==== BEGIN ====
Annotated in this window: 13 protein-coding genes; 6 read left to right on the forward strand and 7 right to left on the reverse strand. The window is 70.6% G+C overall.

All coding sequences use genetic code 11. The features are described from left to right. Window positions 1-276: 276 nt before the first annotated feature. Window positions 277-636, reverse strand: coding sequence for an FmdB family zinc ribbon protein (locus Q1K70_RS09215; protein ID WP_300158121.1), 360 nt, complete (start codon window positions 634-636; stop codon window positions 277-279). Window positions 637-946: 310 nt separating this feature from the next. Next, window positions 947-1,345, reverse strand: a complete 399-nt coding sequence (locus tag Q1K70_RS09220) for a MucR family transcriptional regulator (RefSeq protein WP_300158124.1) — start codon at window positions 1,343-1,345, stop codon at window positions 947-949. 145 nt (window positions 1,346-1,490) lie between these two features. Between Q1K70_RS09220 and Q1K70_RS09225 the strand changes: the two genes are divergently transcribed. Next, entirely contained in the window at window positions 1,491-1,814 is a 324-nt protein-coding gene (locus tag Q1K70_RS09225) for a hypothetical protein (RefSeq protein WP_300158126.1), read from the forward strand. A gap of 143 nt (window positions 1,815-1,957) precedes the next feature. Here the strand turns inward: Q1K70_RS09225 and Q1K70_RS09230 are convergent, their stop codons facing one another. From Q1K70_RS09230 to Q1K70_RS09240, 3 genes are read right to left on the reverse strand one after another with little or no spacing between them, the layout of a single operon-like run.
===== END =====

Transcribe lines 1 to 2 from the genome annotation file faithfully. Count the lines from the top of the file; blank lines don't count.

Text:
Annotated in this window: 13 protein-coding genes; 6 read left to right on the forward strand and 7 right to left on the reverse strand. The window is 70.6% G+C overall.

All coding sequences use genetic code 11. The features are described from left to right. Window positions 1-276: 276 nt before the first annotated feature. Window positions 277-636, reverse strand: coding sequence for an FmdB family zinc ribbon protein (locus Q1K70_RS09215; protein ID WP_300158121.1), 360 nt, complete (start codon window positions 634-636; stop codon window positions 277-279). Window positions 637-946: 310 nt separating this feature from the next. Next, window positions 947-1,345, reverse strand: a complete 399-nt coding sequence (locus tag Q1K70_RS09220) for a MucR family transcriptional regulator (RefSeq protein WP_300158124.1) — start codon at window positions 1,343-1,345, stop codon at window positions 947-949. 145 nt (window positions 1,346-1,490) lie between these two features. Between Q1K70_RS09220 and Q1K70_RS09225 the strand changes: the two genes are divergently transcribed. Next, entirely contained in the window at window positions 1,491-1,814 is a 324-nt protein-coding gene (locus tag Q1K70_RS09225) for a hypothetical protein (RefSeq protein WP_300158126.1), read from the forward strand. A gap of 143 nt (window positions 1,815-1,957) precedes the next feature. Here the strand turns inward: Q1K70_RS09225 and Q1K70_RS09230 are convergent, their stop codons facing one another. From Q1K70_RS09230 to Q1K70_RS09240, 3 genes are read right to left on the reverse strand one after another with little or no spacing between them, the layout of a single operon-like run.